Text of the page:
SHIPWRECK AND LOSS OF LIFE - Kingstown 13th January.- The mail steamer St. Columbia has arrived from Holyhead, and I learn by her that, on Saturday night last, during the violent gale from the westward, a large American ship - I understand from Boston - ran ashore to the south of the Stack Light, and, in a very short time, went to pieces; and her commander, chief mate, and eleven of her crew, met with watery graves. Her cargo - principally tobacco, in leaf - strewed along the shore in that locality; men, women, and children supplied themselves plentifully with it. The night was very thick, which may have been the cause of her not sighting the above light. The name of the shipwrecked vessel was the Francisco. She is 700 tons, heavily laden with cotton and tobacco. - Correspondent of the Freeman's Journal.
THE ACCIDENT AT BEER'S BRIDGE, BELFAST. - On Thursday, a meeting was held in the Flax Society's Rooms, Commercial Buildings, at which subscriptions were entered into for the relief of the families of the poor men who lost their lives by the accident. A committee was also appointed to collect further subscriptions.
DUNCAN CHISHOLME.- Mr. O'CONNOR, ex-inspector of the detective police, has been sent by government to America, in search of George MATHEWS, alias Duncan Chisholme, of Dublin Castle. - Leinster Express.
THE DUNDALK STEAMPACKET COMPANY. - One of the vessels of this company, the Dundalk, left our quays on Wednesday evening last, with a very heavy cargo, and although it blew a tremendous gale, she arrived at her appointed time at Liverpool on the following morning without having met any accident. She left Liverpool on the same day, and made a splendid passage to Dundalk having "tided it" although coming the entire way against nearly a head wind. - Dundalk Democrat.
INCUMBERED ESTATES COURT. - We perceive that on Friday the 10th instant, Mr. Michael SULLIVAN of Kilbarry, was declared the purchaser of the Lough Bracken Estate, in the County of Meath, containing 330 acres, Irish, for the sum of £4,470 sterling.
IRISH CONSTABULARY. - The Inspector-General of constabulary, Sir Duncan M'GREGOR (late of 93rd Sutherland Highlanders,) has directed that, in future, the constabulary throughout Ireland shall perform the duties of billet-masters, instead of civilians.
A Parliamentary grant of £500, in aid of lectures on practical science in the provincial towns of Ireland, will be applied for next Session by Ministers.
THE LATE RAINS. - So swollen has been the Doder by the rains that fell in such torrents on Wednesday and Thursday that the wooden bridge, between Donnybrook and Clonskea, was at an early hour yesterday morning swept away by the flood. Such was the force of the torrent, that scares a vestige of the structure remained. - Freeman.
On the morning of Sunday, 12th January, considerable public excitement was occasioned in Dublin, by discovery of the body of a woman suspended from the area railings, in front of Gilbert's hotel, in Westlandrow, opposite the Kingstown Railway terminus. On inquiry, it was discovered that she was one of a party of four who had put up at that hotel the night before, and occupied the same room, and that her name was Anne MINNES. The others of the party were, Mr. William TIVEY, with whom the deceased had been cop-habiting, their son, a lad of eight years, and a young lady, all whom were taken into custody. At the inquest, which was held on Monday, it appeared that deceased, who was subject to insanity, had thrown herself out of the window of their bed-room, without the knowledge of Mr. Tivey, who was proved to have been uniformly kind to her. The jury found a verdict accordingly.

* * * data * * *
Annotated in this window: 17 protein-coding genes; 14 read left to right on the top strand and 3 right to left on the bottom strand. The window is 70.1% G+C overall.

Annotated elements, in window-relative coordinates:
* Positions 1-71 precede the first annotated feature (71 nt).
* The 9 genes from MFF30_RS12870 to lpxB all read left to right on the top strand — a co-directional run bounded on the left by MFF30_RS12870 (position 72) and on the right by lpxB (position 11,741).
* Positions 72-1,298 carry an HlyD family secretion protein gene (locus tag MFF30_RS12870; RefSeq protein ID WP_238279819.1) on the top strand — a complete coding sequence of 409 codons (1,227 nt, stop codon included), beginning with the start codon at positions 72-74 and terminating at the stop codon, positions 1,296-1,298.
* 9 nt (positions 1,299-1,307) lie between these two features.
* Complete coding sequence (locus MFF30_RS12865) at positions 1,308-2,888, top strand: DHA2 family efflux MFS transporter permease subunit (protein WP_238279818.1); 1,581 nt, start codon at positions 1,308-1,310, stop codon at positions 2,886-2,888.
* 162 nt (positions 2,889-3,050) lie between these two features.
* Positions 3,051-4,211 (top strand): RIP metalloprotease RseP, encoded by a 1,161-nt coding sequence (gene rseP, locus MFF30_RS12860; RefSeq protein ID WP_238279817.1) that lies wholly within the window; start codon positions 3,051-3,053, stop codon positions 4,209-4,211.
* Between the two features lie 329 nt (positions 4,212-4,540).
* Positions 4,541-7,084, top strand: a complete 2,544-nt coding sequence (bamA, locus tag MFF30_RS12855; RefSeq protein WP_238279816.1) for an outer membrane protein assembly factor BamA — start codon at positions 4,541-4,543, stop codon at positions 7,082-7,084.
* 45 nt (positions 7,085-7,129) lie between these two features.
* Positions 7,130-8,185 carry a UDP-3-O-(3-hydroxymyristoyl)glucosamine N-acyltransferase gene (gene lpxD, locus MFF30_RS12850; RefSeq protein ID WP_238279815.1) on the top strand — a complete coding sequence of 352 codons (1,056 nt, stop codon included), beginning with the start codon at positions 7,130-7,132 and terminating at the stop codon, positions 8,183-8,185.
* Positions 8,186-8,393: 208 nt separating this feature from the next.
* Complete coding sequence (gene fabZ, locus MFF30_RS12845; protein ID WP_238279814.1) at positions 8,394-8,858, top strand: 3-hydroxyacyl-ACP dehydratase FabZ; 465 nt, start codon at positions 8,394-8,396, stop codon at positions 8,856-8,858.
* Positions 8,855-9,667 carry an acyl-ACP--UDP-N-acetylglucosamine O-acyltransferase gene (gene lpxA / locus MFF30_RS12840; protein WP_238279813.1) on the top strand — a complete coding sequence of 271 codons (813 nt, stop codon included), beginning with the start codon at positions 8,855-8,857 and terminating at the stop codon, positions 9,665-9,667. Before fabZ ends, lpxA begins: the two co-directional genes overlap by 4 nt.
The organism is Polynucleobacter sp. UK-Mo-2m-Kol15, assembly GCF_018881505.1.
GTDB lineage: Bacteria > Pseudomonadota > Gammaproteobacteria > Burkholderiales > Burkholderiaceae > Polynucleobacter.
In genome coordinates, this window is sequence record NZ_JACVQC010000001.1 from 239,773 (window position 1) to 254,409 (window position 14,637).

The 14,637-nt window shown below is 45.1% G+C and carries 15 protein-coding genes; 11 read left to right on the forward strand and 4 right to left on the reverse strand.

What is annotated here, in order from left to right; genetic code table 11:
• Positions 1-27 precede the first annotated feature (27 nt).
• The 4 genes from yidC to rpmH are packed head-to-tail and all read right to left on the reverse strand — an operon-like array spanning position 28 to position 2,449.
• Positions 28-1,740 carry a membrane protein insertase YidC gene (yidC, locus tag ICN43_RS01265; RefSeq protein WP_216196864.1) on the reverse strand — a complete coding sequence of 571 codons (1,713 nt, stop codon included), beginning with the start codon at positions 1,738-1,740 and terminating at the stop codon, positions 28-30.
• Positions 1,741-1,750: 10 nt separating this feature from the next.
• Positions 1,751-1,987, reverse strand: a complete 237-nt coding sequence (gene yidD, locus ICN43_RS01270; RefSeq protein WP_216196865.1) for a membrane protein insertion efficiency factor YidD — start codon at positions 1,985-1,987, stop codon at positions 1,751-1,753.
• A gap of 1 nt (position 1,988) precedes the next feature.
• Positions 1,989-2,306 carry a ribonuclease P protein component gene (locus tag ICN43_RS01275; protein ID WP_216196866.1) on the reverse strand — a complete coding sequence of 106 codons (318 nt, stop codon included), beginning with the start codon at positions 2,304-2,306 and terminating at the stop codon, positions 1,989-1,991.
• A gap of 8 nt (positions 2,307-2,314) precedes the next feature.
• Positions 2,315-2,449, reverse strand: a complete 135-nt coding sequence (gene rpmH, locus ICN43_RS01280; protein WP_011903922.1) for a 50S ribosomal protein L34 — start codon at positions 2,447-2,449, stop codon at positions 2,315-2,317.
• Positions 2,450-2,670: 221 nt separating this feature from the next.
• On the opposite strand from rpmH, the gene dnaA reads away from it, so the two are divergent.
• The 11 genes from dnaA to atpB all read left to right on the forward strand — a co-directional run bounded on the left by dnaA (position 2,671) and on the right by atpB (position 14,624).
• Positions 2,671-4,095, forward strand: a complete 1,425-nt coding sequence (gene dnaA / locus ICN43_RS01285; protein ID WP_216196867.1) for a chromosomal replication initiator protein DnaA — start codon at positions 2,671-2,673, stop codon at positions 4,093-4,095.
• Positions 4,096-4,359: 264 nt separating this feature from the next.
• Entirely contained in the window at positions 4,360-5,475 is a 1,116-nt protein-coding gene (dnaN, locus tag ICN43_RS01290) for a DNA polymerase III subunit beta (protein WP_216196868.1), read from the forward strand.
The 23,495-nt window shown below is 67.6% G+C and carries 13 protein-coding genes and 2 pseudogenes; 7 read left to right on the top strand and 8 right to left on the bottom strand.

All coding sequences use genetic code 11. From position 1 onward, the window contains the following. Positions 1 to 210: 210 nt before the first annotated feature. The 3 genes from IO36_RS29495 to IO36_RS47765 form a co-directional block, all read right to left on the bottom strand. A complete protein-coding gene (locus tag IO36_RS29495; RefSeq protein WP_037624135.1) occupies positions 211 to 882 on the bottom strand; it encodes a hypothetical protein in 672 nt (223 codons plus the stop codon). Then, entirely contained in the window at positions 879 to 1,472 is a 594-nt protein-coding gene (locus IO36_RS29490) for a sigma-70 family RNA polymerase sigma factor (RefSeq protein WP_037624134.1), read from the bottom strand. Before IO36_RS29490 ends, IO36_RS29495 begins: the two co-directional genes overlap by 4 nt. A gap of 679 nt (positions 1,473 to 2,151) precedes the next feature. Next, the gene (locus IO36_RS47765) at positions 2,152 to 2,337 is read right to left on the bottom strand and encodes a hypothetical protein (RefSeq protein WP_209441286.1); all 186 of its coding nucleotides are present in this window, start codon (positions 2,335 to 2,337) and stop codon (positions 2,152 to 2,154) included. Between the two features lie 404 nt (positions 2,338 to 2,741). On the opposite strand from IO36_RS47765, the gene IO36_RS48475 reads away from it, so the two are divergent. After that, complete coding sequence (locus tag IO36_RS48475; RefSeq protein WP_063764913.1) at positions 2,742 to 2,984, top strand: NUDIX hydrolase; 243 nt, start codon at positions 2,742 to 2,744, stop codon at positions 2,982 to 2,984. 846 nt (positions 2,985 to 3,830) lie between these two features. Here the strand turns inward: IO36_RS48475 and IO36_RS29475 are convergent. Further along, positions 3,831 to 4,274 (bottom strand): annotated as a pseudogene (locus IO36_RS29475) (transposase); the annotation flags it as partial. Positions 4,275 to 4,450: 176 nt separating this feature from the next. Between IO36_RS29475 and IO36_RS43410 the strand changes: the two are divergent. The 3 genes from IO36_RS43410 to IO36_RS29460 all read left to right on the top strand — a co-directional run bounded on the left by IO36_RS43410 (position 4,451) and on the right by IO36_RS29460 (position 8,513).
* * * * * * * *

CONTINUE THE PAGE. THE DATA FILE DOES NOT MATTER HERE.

Meterological observations are now taken contemporaneously at the Queen's College of Cork, Galway, and Belfast, which will resolve many phenomena of essential important.
A young man named LYNCH was accidentally drowned in the Boyne, at Navan, on Thursday last. He was in the service of Mr. SULLIVAN, attorney, and was watering his horse at the time the fatal accident occurred.
RATE-IN-AID. - The Guardians of Athlone Union, including Lord Castlemaine, have passed a resolution, most strongly condemning the new rate-in-aid, which that noble lord designated "not only an atrocious act of robbery, but fifty times worse." The Strabane Guardians have protested against the levying of the new two-penny rate, until the previous rate-in-aid shall have been "fairly enforced in all the unions subject by law to the payment of it."
CHEAP TRAVELLING. - Emigrants are now carried to New York, from this port, at the low rate of £2 per head. After deducting the cost of provisions, &c., the consignees of the vessel have only about 15s. per head left for all the expenses of the vessel, &c. - Liverpool Standard.
A meeting was held on Monday for the purpose of establishing in Ireland an Irish Freehold Land Investment Society, somewhat on the plan of the society of that kind which has been established in England. The object is to take advantage of the opportunity which the Incumbered Estates Commission affords the purchasing land in large quantities, and on moderate terms.
A document signed by nearly all the passengers on board the ship Washington, a page master from Liverpool to New York, has been published in which they state that the captain and his officers acted with brutality and violence to the passengers, and did not supply the stipulated provisions, and that the passengers were detained in Liverpool beyond the time a fixed (sic) for sailing for a considerable period, and that the provisions promised in their contract tickets were not delivered. This ship belongs to the Black Star Line of packets, and the charge is something in accordance with the complaints made by Mr. Rafferty, late foreman in this office, which we a short time ago published as to the treatment he and others met with on board a vessel belonging to the same line of packets.
AUGHNACLOY. - The inhabitants of this thriving town are taking measures for having it placed under the provisions of the Lighting, Cleansing, and Watching Act, specially with a view to its being lighted with gas.
A poor man, named Hosty, died on Tuesday from glanders, taken from an infected horse. - Tuam Herald. The London Times, of Tuesday, declares, with much satisfaction and great glee, that "according to present appearances, the population of Ireland will in a few years, be reduced below the average of European States."